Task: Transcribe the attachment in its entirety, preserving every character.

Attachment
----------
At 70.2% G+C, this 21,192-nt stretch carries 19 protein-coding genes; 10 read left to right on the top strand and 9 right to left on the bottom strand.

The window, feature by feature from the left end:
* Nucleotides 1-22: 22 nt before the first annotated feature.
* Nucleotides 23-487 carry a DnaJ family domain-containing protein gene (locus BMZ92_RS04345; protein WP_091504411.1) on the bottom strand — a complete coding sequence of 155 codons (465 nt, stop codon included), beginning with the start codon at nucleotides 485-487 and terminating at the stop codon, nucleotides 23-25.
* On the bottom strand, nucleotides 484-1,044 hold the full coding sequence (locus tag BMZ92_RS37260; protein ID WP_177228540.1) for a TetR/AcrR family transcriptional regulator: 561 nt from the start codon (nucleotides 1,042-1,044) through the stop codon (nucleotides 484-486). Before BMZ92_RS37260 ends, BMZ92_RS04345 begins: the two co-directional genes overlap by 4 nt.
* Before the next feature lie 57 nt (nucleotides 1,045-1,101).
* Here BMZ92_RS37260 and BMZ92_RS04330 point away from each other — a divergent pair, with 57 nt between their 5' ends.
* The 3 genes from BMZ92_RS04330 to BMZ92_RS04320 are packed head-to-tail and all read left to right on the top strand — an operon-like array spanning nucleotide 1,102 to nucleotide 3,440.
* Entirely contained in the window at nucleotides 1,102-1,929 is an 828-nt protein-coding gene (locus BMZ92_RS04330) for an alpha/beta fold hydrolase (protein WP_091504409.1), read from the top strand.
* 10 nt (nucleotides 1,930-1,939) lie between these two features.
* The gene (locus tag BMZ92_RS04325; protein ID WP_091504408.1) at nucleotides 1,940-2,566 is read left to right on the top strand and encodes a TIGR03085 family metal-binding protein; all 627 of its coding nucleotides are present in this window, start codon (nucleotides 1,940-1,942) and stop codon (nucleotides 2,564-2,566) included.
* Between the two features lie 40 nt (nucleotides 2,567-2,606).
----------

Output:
At 70.2% G+C, this 21,192-nt stretch carries 19 protein-coding genes; 10 read left to right on the top strand and 9 right to left on the bottom strand.

The window, feature by feature from the left end:
* Nucleotides 1-22: 22 nt before the first annotated feature.
* Nucleotides 23-487 carry a DnaJ family domain-containing protein gene (locus BMZ92_RS04345; protein WP_091504411.1) on the bottom strand — a complete coding sequence of 155 codons (465 nt, stop codon included), beginning with the start codon at nucleotides 485-487 and terminating at the stop codon, nucleotides 23-25.
* On the bottom strand, nucleotides 484-1,044 hold the full coding sequence (locus tag BMZ92_RS37260; protein ID WP_177228540.1) for a TetR/AcrR family transcriptional regulator: 561 nt from the start codon (nucleotides 1,042-1,044) through the stop codon (nucleotides 484-486). Before BMZ92_RS37260 ends, BMZ92_RS04345 begins: the two co-directional genes overlap by 4 nt.
* Before the next feature lie 57 nt (nucleotides 1,045-1,101).
* Here BMZ92_RS37260 and BMZ92_RS04330 point away from each other — a divergent pair, with 57 nt between their 5' ends.
* The 3 genes from BMZ92_RS04330 to BMZ92_RS04320 are packed head-to-tail and all read left to right on the top strand — an operon-like array spanning nucleotide 1,102 to nucleotide 3,440.
* Entirely contained in the window at nucleotides 1,102-1,929 is an 828-nt protein-coding gene (locus BMZ92_RS04330) for an alpha/beta fold hydrolase (protein WP_091504409.1), read from the top strand.
* 10 nt (nucleotides 1,930-1,939) lie between these two features.
* The gene (locus tag BMZ92_RS04325; protein ID WP_091504408.1) at nucleotides 1,940-2,566 is read left to right on the top strand and encodes a TIGR03085 family metal-binding protein; all 627 of its coding nucleotides are present in this window, start codon (nucleotides 1,940-1,942) and stop codon (nucleotides 2,564-2,566) included.
* Between the two features lie 40 nt (nucleotides 2,567-2,606).